“A Guide For Poits” by C. J. Dennis – A Deconstruction

July 12th, 2014 | C. J. Dennis, Poems for adults

My favourite Australian poet is C. J. Dennis, and one of my favourite poems of his is “A Guide For Poits”. It was first published in the Bulletin on 18th March, 1915 (nearly one hundred years ago!), and was subsequently published in “Backblock Ballads and Later Verses” (Angus & Robertson, 1918).

It is a long poem, and somewhat archaic in its expression at times, which means that this absolute gem is generally overlooked, or at least misunderstood, by most contemporary rhyming poets. This is a real shame, because the poem still has a great deal to offer contemporary practitioners of this somewhat exacting craft.

I will therefore attempt to explain – or deconstruct – the poem.

Dennis begins by outlining his general philosophy on the arts, and his reason for writing the poem. He makes the point that he does not see himself as an elitist in any way, but rather, would love to see a flourishing of community artists, so that inner city precincts such as “The Rocks” in Sydney, and Little Lonsdale Street in Melbourne, became centres of poetry and music. In a broad sense, with the development of government sponsored community arts projects, this has come to pass.

He explains that he would like to contribute to such a movement by sharing some of his poetry writing ‘tricks of the trade’. (Remember that shortly after this poem was written, his book “The Songs of a Sentimental Bloke” was published – easily the most successful book of poetry ever published in Australia.)

Dennis gets down to tin tacks in verse eight, instructing poets to choose a ‘swinging metre’ and ‘sling in a bit o’ slang to ev’ry line’.

The next few verses discuss various rhyming patterns. Verse nine covers the simple patterns of ABAB and AABB. Verse ten demonstrates AABA.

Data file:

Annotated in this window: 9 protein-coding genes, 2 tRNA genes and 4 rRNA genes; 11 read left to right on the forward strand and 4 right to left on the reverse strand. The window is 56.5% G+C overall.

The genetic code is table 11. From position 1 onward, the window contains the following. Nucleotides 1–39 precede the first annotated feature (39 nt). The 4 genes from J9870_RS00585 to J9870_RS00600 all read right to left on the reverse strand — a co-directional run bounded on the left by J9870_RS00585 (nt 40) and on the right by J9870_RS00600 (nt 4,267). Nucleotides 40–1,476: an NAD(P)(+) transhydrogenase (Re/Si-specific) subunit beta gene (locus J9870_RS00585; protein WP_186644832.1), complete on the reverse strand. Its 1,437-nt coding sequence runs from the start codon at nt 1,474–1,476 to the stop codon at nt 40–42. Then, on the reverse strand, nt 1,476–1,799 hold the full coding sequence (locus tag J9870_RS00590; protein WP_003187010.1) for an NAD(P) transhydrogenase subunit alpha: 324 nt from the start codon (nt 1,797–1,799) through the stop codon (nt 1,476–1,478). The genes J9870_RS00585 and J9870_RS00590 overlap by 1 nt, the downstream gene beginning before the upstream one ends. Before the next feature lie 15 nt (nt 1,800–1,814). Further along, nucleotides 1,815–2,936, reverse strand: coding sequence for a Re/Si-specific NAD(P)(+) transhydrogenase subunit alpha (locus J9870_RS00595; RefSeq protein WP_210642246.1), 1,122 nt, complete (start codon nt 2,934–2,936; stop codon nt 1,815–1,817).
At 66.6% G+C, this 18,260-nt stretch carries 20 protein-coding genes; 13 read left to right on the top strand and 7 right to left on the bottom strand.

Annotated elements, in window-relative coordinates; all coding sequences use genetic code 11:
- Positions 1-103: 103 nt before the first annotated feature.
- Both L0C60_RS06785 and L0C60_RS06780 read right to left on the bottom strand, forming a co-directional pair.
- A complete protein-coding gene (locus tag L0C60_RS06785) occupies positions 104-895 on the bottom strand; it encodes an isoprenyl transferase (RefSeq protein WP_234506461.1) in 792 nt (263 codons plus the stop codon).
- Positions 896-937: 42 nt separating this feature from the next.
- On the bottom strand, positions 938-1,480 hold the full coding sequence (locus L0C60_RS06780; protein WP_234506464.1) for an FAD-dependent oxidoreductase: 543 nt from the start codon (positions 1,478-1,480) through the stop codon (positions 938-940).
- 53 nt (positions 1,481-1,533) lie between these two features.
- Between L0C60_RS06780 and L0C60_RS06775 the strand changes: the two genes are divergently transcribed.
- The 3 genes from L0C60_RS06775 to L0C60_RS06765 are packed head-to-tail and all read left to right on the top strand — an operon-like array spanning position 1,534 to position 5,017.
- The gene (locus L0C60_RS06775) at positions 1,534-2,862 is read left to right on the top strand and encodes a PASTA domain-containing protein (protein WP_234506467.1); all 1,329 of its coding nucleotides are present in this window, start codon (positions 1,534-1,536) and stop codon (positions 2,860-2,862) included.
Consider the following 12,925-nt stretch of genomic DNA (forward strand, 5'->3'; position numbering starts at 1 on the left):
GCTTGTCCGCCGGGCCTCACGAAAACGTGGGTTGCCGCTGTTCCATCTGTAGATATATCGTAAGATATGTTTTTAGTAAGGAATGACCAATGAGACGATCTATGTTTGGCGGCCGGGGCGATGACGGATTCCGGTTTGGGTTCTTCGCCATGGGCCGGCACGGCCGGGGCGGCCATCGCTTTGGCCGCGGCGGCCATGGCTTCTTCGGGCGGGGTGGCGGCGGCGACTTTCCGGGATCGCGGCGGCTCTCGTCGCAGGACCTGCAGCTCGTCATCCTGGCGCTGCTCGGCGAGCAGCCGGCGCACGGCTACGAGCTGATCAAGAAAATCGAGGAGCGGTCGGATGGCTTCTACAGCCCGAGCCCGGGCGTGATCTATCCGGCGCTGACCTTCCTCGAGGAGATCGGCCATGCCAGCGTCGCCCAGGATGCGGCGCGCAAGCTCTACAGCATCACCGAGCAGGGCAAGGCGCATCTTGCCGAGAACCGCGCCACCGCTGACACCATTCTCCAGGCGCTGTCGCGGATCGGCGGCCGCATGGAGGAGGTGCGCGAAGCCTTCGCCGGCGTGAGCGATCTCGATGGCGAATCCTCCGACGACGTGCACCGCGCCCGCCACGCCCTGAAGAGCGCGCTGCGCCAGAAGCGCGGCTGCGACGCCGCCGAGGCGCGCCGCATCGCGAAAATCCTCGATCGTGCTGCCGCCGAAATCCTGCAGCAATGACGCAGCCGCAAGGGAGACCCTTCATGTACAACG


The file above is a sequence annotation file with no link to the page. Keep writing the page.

The next verse introduces an effect that Dennis is especially famous for – the short line. One of the common criticisms of rhyming verse is that the regular rhyme and metre can become a bit tedious – even soporific. Dennis is very sensitive to this. He often throws in a shorter line to give the reader a bit of a jolt, and grab their attention once more on the chance that it might have been waning. He also, in this verse, introduces a rhyming pattern he is once again very well known for – ABABCC.

In the following verse he demonstrates yet another rhyming pattern, this one quite unusual – ABABBA. (I wonder, though, if he has made an error here. I think he means the final line to rhyme with the first and third, but it actually doesn’t.)

He pauses in the next verse to make the point that it is very difficult to produce large volumes of such exacting rhyme unless you put in a lot of time practising!

The following verse is especially clever, explaining the added difficulty of finding triple rhymes, while also demonstrating them, with a rhyming pattern of AABABB.

He then extols in some more detail the virtue of the unexpected short line – while simultaneously providing a demonstration, once again.

The last three verses return to philosophy once more, as he laments a simple fact that all poets know – it is very hard to make money writing poetry!

These verses are worth quoting in full:

Aw, ‘Struth! It’s pretty; but you take my tip,
It gives a bloke the everlasting pip
‘Oo tries to live upon the game and gets…